Crime Beat

Belen Cop Desk Pops

via KRQE

It’s not very often that everyday life mirrors Hollywood, but in the little town of Bethlehem 30 miles south of Albuquerque, Belen Police Department Deputy Chief Jose Natividad made it so.

Last July, according to KRQE, Natividad perfectly executed a “desk pop,” the discharge of a firearm inside the police department, as made famous in the 2010 comedy “The Other Guys,” starring Will Ferrell and Mark Wahlberg.

It was accidental, of course, and Natividad owned up to it—“There was nobody else to blame but me,” he said—but the irony deserves the scrutiny it attracted.

Natividad was a lieutenant at the time (the city has promoted him since the incident), and he was also…wait for it…the department’s firearms instructor.

The investigation by KRQE highlights yet another instance of the City of Belen being less than forthright, denying a request for records detailing the incident.

According to KRQE, “Clearing up what exactly happened is usually as simple as a public records request. The largest police department in the state, APD, routinely releases its internal affairs investigations revealing how an officer violated department policies and was disciplined. However, the City of Belen kept it under wraps.”

KRQE went around the city and obtained the reports from the New Mexico Law Enforcement Academy, whose records showed that Natividad “accidentally shot his gun in the police station, hitting a filing cabinet.” 

He was suspended for a day, and if it weren’t for a later altercation outside of Belen, the incident likely would have been forgiven (though not forgotten, at least within the department). 

Later that week, while on paid leave, according to KRQE, Natividad got into an argument in Albuquerque with a local business owner for parking in a space clearly marked “no parking.”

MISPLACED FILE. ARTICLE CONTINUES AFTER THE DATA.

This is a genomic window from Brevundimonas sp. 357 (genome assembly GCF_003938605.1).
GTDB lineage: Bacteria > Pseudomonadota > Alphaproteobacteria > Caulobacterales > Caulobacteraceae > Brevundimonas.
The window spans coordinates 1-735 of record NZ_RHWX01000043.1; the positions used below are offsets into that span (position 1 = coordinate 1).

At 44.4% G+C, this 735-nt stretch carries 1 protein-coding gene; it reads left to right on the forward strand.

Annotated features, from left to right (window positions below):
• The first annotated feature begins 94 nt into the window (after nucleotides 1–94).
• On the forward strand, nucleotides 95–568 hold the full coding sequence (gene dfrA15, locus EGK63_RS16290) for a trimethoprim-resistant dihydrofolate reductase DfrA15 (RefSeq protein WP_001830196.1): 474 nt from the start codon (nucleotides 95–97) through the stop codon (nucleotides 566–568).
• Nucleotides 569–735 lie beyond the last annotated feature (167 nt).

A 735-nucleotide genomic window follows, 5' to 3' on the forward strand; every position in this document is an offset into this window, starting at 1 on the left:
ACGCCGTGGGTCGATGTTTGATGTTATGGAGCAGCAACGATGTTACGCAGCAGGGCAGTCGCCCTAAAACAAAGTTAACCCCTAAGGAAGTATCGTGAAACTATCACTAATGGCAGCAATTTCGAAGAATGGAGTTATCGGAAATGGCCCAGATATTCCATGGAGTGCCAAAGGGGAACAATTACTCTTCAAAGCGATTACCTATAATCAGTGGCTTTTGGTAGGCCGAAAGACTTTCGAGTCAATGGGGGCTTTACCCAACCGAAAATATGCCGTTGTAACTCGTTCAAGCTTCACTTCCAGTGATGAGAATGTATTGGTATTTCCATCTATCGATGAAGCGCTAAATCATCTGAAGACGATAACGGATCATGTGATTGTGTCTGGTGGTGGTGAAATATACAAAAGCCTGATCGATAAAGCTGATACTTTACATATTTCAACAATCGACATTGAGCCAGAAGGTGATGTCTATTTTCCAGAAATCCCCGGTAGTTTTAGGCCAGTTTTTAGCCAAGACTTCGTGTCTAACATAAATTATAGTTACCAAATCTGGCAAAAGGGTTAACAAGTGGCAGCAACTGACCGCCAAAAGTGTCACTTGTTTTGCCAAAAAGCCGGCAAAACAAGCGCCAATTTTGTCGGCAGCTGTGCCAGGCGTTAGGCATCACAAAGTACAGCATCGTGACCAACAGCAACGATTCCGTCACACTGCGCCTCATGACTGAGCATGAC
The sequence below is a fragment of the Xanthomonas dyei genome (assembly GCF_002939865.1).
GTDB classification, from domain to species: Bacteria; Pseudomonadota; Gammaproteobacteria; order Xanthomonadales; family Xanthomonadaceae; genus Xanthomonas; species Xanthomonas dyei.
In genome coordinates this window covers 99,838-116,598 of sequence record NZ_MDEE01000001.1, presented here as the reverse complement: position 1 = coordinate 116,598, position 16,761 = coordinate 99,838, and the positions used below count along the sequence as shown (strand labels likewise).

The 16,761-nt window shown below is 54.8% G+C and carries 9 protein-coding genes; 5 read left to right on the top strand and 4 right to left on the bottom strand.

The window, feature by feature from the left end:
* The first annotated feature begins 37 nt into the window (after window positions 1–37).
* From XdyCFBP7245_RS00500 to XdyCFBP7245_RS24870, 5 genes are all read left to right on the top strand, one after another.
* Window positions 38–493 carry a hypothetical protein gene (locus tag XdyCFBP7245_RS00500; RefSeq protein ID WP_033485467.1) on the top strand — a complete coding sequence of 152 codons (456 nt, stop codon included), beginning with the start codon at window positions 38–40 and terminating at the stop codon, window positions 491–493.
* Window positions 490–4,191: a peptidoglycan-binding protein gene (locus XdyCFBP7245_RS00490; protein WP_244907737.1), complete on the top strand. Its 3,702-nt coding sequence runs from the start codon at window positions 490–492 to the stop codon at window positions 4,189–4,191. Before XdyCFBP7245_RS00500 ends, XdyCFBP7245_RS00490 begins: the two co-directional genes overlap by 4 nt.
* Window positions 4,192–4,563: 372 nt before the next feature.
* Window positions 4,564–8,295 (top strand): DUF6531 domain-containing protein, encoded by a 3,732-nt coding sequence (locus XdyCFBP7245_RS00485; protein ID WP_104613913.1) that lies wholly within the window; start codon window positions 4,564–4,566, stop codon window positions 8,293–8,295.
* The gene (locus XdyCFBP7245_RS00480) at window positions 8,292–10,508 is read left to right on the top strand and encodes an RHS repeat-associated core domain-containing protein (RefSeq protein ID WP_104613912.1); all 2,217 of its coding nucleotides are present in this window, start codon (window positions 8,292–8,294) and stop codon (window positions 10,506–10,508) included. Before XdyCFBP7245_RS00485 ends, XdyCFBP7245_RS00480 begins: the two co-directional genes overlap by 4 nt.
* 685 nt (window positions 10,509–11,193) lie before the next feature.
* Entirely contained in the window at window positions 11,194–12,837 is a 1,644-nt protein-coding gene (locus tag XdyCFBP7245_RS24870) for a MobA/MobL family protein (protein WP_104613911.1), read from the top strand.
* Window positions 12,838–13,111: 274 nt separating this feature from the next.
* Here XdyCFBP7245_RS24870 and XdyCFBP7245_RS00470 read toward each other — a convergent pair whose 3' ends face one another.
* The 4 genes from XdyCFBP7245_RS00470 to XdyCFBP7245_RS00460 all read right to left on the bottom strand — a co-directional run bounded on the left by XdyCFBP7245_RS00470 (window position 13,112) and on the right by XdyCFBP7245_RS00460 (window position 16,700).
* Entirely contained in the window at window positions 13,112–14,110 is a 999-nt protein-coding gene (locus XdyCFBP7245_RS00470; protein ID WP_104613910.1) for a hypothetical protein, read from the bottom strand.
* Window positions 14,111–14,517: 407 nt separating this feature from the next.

The business owner claimed the off-duty Belen officer brandished his firearm. APD handcuffed and detained Natividad as part of an aggravated assault investigation. 

“The way he approached me, you know, like barking. You know, we don’t take barking, man. You know what I mean?” Natividad told APD, according to footage obtained by KRQE.

There doesn’t appear to be any charges filed, but Natividad’s “qualification to use the gun he displayed that day was expired,” according to KRQE, and “the investigation found that his behavior was reminiscent of the old school police mentality.”

Natividad was suspended for ten days for the parking spot incident and issued a one-year year suspension as the firearms instructor. 

“I owned up to my mistake,” KRQE reported him saying. “I took my punishment. I served it, and we move on and that’s part of life.”

There’s no law against being an a-hole, and everybody makes mistakes, but it’s instances like these that highlight the burden of civil service. Men and women in uniform risk their lives for their communities. They are called to respond to violence and heinous acts polite society could never stomach, and they are scrutinized at a level average Americans will never know. For that they should be revered and respected. 

But abusing the power of the badge creates repercussions far greater than temporary suspensions in an officer’s personnel file. On duty or off, peace officers hamper their own mission when they act in ways that undermine their own authority.

Hats off to Natividad for owning his mistakes, and hats off to KRQE Reporter Lysée Mitri for an in-depth analysis of small-town politics run amok.

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